AcronymAreas InvolvedKey Strategies
Courant d’Air 1
Cooperative—national level
Energy type: solar, wind
Belgium(1) High social values; (3) Platform CoopHub
Marstal Fjernvarme 2
Cooperative (non-profit)—city level
Energy type: solar (with storage)
Denmark(1) Assemblies and board to take decisions; (2) large heat storage
Svalin co-housing complex 3
Co-housing community—neighbourhood level
Energy type: solar (with storage), electric cars, geothermic heat pumps
Denmark(1) High social dimension and values; (2) real time data gathering and mobile application at different scales; (3) sharing economy principles
Enercoop 4
Cooperative (collective interest)—Energy supplier—national level
Energy type: solar, wind, biogas, hydraulic
France(1) “Social enterprise” cooperative; (2) energy supplier that buys energy from energy communities and local producers; (3) collects energy from local producers at national level
SAS Ségala Agriculture et Energie Solaire 5
Cooperative (collective interest)—national level
Energy type: solar (PV), methanization, biomass (wood), wind
France(1) Cooperative focused on agriculture; (2) cooperation as a major key point; (3) participation to several new projects around the sharing of energy; (4) regular income to the farmers from renewable energies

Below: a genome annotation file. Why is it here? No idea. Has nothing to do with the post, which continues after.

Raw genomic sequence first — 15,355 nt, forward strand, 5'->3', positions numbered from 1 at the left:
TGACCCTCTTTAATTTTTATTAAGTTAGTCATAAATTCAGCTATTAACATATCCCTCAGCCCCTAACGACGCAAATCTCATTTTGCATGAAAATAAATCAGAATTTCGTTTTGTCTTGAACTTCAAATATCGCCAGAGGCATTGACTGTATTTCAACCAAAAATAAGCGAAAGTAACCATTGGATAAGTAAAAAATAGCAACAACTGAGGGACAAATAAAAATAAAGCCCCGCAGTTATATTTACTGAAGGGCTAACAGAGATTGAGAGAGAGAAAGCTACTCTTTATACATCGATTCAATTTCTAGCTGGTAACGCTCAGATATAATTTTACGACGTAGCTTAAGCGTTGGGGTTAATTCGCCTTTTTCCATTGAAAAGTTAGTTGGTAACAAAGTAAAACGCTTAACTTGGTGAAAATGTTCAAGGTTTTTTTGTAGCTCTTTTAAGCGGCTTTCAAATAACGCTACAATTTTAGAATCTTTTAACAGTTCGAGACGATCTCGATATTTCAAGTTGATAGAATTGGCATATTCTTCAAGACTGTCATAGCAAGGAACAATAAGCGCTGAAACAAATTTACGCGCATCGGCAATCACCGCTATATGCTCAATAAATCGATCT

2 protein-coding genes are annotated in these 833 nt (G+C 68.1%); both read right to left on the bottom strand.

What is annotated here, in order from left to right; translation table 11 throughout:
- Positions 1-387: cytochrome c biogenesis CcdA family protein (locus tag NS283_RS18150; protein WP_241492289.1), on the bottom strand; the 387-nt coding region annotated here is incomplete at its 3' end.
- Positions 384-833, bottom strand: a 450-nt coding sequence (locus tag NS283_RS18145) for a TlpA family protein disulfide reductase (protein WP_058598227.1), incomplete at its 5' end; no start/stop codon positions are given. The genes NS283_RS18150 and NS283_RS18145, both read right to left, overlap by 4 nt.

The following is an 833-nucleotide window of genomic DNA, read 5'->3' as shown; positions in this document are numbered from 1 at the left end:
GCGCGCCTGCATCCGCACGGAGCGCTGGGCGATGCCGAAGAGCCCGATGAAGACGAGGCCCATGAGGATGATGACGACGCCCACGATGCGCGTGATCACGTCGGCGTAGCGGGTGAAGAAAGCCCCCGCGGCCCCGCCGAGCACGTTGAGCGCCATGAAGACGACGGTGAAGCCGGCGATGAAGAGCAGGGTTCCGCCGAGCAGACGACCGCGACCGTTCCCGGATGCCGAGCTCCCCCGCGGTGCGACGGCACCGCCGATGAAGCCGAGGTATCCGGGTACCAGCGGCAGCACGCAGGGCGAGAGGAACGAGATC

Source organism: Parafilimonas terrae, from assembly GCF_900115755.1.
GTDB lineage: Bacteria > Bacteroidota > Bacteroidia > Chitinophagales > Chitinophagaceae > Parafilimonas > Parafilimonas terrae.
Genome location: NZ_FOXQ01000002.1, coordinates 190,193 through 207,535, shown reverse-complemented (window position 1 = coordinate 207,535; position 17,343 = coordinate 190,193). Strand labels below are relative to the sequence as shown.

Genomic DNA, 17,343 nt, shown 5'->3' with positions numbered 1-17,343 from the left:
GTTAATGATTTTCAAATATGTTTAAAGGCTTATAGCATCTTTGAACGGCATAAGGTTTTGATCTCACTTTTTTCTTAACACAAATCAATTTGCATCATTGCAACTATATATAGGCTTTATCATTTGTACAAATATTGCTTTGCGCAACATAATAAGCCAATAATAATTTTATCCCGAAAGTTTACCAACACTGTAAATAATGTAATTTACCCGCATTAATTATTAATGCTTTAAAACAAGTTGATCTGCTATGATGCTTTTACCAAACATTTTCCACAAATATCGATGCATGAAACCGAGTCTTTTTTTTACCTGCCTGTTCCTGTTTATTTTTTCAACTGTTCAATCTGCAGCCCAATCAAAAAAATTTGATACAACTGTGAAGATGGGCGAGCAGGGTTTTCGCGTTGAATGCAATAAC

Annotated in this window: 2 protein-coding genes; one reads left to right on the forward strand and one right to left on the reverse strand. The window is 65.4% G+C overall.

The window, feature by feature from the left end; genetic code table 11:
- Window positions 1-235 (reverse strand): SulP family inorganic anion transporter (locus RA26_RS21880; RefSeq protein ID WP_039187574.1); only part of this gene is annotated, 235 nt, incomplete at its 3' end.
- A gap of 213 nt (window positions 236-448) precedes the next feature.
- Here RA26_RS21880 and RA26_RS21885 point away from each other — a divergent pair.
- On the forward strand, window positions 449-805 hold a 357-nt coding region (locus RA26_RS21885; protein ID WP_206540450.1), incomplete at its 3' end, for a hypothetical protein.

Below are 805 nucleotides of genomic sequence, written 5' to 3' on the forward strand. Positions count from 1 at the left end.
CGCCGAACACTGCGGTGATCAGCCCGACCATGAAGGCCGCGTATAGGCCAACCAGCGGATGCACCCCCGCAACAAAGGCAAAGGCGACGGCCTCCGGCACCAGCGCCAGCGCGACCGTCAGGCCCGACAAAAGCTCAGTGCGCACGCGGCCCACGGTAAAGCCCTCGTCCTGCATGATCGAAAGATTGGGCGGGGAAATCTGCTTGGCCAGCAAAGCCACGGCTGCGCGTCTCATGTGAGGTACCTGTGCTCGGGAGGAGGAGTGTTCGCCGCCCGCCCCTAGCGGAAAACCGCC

Som Mobilitat 6
Cooperative (non-profit)—national leves
Energy type: electric mobility
Spain(1) web app for providing services of sharing mobility; (2) high collaboration among the local units and the national network with the international REScoop mobility; (3) crowdfunding and association quote
Solbyn Association 7
Eco-village—neighbourhood level
Energy type: building heat exchange system, building energy efficiency
Sweden(1) high sense of community; (2) high level of participation and engagement; (3) “slow systems” of conflict solving inside the community
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Boulanger, S.O.M.; Massari, M.; Longo, D.; Turillazzi, B.; Nucci, C.A. Designing Collaborative Energy Communities: A European Overview. Energies 2021, 14, 8226.

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Boulanger SOM, Massari M, Longo D, Turillazzi B, Nucci CA. Designing Collaborative Energy Communities: A European Overview. Energies. 2021; 14(24):8226.

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Boulanger, Saveria Olga Murielle, Martina Massari, Danila Longo, Beatrice Turillazzi, and Carlo Alberto Nucci. 2021. "Designing Collaborative Energy Communities: A European Overview" Energies 14, no. 24: 8226.